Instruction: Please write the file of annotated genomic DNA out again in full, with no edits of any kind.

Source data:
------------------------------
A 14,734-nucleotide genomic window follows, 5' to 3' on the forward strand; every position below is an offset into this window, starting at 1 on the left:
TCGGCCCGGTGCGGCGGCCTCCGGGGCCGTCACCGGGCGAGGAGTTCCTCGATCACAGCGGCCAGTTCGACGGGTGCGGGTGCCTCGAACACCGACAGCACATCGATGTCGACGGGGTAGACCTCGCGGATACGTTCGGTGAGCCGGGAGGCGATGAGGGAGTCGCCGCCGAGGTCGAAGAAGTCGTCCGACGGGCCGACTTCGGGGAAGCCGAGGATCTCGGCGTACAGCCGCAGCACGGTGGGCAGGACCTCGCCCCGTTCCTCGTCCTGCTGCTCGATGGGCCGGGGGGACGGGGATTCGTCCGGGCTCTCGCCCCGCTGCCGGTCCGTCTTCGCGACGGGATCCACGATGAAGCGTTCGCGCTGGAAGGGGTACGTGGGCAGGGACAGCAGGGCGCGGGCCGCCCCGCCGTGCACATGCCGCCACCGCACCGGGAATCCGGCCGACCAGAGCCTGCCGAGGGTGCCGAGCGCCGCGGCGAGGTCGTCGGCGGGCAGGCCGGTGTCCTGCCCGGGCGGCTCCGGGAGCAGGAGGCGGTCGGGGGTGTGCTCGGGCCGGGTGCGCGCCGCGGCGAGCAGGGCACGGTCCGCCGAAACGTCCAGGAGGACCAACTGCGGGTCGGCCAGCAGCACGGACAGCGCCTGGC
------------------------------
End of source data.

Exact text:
A 14,734-nucleotide genomic window follows, 5' to 3' on the forward strand; every position below is an offset into this window, starting at 1 on the left:
TCGGCCCGGTGCGGCGGCCTCCGGGGCCGTCACCGGGCGAGGAGTTCCTCGATCACAGCGGCCAGTTCGACGGGTGCGGGTGCCTCGAACACCGACAGCACATCGATGTCGACGGGGTAGACCTCGCGGATACGTTCGGTGAGCCGGGAGGCGATGAGGGAGTCGCCGCCGAGGTCGAAGAAGTCGTCCGACGGGCCGACTTCGGGGAAGCCGAGGATCTCGGCGTACAGCCGCAGCACGGTGGGCAGGACCTCGCCCCGTTCCTCGTCCTGCTGCTCGATGGGCCGGGGGGACGGGGATTCGTCCGGGCTCTCGCCCCGCTGCCGGTCCGTCTTCGCGACGGGATCCACGATGAAGCGTTCGCGCTGGAAGGGGTACGTGGGCAGGGACAGCAGGGCGCGGGCCGCCCCGCCGTGCACATGCCGCCACCGCACCGGGAATCCGGCCGACCAGAGCCTGCCGAGGGTGCCGAGCGCCGCGGCGAGGTCGTCGGCGGGCAGGCCGGTGTCCTGCCCGGGCGGCTCCGGGAGCAGGAGGCGGTCGGGGGTGTGCTCGGGCCGGGTGCGCGCCGCGGCGAGCAGGGCACGGTCCGCCGAAACGTCCAGGAGGACCAACTGCGGGTCGGCCAGCAGCACGGACAGCGCCTGGC